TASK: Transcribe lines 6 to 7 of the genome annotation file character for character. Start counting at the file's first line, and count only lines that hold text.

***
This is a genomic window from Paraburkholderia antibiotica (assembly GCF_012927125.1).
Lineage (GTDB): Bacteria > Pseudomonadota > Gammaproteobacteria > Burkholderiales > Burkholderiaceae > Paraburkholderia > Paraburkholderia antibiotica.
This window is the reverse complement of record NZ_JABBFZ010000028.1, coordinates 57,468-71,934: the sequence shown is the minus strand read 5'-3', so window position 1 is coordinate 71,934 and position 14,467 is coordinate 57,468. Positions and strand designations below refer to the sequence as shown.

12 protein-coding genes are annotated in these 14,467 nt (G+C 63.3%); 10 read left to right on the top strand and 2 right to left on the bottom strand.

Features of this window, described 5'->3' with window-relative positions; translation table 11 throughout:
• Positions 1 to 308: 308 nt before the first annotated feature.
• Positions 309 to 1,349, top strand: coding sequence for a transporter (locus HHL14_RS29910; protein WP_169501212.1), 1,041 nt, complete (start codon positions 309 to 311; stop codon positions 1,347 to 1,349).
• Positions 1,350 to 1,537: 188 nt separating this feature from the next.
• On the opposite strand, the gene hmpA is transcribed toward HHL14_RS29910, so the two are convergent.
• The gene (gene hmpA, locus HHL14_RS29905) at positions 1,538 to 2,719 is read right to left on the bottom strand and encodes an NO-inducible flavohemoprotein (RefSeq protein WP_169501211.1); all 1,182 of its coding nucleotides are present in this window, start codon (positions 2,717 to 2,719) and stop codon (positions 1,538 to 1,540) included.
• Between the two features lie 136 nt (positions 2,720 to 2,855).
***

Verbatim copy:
• Positions 1 to 308: 308 nt before the first annotated feature.
• Positions 309 to 1,349, top strand: coding sequence for a transporter (locus HHL14_RS29910; protein WP_169501212.1), 1,041 nt, complete (start codon positions 309 to 311; stop codon positions 1,347 to 1,349).